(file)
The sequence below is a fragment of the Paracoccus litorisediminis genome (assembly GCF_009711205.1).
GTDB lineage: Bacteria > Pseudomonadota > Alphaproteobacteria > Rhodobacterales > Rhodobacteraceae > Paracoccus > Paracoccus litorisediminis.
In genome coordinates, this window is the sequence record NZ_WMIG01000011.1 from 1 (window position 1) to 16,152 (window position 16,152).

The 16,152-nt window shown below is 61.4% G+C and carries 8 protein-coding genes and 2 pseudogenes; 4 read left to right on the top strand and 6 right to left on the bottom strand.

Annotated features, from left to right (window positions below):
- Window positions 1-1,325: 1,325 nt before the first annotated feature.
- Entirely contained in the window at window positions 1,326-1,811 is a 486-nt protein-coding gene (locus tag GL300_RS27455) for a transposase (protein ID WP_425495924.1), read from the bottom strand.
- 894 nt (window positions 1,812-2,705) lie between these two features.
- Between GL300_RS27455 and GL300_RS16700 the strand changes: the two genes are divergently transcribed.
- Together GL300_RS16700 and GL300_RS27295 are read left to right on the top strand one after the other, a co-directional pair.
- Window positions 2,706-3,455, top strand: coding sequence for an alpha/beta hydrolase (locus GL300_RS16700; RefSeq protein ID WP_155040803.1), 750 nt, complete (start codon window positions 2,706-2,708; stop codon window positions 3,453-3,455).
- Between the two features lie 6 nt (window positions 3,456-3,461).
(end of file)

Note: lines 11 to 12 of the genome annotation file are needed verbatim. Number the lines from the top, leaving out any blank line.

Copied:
- Window positions 2,706-3,455, top strand: coding sequence for an alpha/beta hydrolase (locus GL300_RS16700; RefSeq protein ID WP_155040803.1), 750 nt, complete (start codon window positions 2,706-2,708; stop codon window positions 3,453-3,455).
- Between the two features lie 6 nt (window positions 3,456-3,461).